7. Sugarcubes

Album Cover Image Courtesy of Rhino/Elektra

This Icelandic band, led by the striking looks and vocals of Bjork, took it upon themselves to inject a fresh, much-needed amount of oddity into '80s music at the end of the decade. After all, by then even the controlled strangeness of some post-new wave acts had faded away entirely, and New Kids on the Block had become the pop gold standard. So, to say the least, the frenetic, anguished delivery of Bjork and Co. on "Motorcrash" amply filled the niche of "something just a little bit different."

8. Europe

Album Cover Image Courtesy of Epic/Legacy

At the risk of getting my meta ya-ya's out a bit too much, this poppy Swedish band belongs on this list if only for the delicious over-the-top nature of, well, pretty much all the music they recorded, as well as frontman Joey Tempest's blustery name and blond locks. But really, the music has its merits in very catchy melodies and an appropriate fusion of epic, symphonic tendencies with light hard rock. If "The Final Countdown" is like nails on a chalkboard to you, try the soaring power ballad "Carrie."

9. Vangelis

Album Cover Image Courtesy of Universal Motown Records Group
This Greek electronic composer had enjoyed a long and varied career for nearly two decades before his soundtrack for the 1981 Oscar-winning film Chariots of Fire shot him to international stardom. By 1982, the film's main theme had forced Vangelis' way forever into the memories of children and teenagers, who surely imitated the slow-motion running scene from the film in droves when they made spectacles of themselves in public during the early '80s. OK, well, maybe that was just me.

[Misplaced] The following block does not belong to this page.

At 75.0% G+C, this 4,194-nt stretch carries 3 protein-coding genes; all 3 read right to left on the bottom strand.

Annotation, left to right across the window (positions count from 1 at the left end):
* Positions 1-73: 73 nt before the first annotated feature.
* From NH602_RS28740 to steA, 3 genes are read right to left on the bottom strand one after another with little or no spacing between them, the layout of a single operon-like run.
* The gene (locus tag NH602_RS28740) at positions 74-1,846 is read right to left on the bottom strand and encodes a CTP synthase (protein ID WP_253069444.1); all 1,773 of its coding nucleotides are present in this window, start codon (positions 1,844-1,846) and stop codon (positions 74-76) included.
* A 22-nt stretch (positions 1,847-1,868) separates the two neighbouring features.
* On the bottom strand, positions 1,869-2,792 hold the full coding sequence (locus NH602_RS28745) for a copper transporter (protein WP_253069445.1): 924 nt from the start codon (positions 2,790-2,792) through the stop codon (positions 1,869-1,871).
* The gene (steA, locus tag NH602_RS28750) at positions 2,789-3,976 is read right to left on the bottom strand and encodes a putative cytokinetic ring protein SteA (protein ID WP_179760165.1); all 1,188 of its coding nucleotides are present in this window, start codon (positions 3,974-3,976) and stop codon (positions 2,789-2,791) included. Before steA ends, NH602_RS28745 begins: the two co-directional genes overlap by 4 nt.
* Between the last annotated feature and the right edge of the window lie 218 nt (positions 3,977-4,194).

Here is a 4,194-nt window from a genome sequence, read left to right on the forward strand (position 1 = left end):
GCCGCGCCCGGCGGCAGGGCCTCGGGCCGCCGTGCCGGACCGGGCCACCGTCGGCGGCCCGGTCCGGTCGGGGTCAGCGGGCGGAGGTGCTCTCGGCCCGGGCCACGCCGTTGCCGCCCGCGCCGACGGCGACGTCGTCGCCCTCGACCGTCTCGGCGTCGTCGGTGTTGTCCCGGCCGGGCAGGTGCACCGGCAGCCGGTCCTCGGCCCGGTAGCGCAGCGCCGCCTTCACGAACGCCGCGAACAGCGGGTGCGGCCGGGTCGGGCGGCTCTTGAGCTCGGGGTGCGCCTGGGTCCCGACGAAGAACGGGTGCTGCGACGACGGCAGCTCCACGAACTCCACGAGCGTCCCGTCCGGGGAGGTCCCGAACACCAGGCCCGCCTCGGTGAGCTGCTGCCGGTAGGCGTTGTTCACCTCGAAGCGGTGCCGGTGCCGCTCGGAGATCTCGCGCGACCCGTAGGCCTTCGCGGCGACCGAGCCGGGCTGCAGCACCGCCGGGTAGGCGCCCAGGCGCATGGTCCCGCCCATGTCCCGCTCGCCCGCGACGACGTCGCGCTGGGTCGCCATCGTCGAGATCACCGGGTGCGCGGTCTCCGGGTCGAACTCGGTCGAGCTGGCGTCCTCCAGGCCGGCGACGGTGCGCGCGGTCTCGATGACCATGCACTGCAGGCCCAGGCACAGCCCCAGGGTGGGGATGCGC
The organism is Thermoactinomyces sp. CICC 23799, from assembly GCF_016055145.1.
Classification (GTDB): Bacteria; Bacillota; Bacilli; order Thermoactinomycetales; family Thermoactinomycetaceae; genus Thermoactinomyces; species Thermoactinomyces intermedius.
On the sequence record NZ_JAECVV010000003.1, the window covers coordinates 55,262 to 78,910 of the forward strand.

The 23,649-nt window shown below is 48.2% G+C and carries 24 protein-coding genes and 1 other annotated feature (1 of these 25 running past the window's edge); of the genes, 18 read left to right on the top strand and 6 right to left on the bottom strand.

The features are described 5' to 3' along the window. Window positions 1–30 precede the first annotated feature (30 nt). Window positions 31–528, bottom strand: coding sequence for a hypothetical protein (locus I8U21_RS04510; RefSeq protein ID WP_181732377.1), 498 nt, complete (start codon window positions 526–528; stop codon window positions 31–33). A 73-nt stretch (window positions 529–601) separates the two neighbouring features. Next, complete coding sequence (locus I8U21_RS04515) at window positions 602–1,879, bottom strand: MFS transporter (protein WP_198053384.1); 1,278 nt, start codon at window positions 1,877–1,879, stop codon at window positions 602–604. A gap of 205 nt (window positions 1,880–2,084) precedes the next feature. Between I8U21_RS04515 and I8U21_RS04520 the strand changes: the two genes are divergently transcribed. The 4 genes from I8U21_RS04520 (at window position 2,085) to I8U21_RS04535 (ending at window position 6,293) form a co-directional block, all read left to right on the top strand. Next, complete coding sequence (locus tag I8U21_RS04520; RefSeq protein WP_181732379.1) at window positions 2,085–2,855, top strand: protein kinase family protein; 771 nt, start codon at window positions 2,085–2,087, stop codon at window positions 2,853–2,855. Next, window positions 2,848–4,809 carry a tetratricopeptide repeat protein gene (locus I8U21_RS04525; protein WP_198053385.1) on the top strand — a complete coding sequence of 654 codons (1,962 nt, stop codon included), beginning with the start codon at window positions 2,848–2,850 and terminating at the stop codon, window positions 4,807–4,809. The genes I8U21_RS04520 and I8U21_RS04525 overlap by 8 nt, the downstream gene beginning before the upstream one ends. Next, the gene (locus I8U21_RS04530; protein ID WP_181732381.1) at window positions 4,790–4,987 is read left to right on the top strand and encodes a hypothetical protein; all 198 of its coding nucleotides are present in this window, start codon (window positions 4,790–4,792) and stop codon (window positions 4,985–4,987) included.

10. Jan Hammer

Album Cover Image Courtesy of Geffen Records

Our lone Czech on the list is another soundtrack specialist, in his case making a memorable sonic impression on the small screen. Hammer's accompaniment for the heavily stubbled Crockett and suave, soft-spoken Tubbs on Miami Vice was nothing short of transcendent, providing moody atmospherics at the proper dramatic junctures but mostly shining through as one of the decade's top TV themes. Oddly enough, Hammer had previously been a pretty major jazz-fusion musician before stardom beckoned.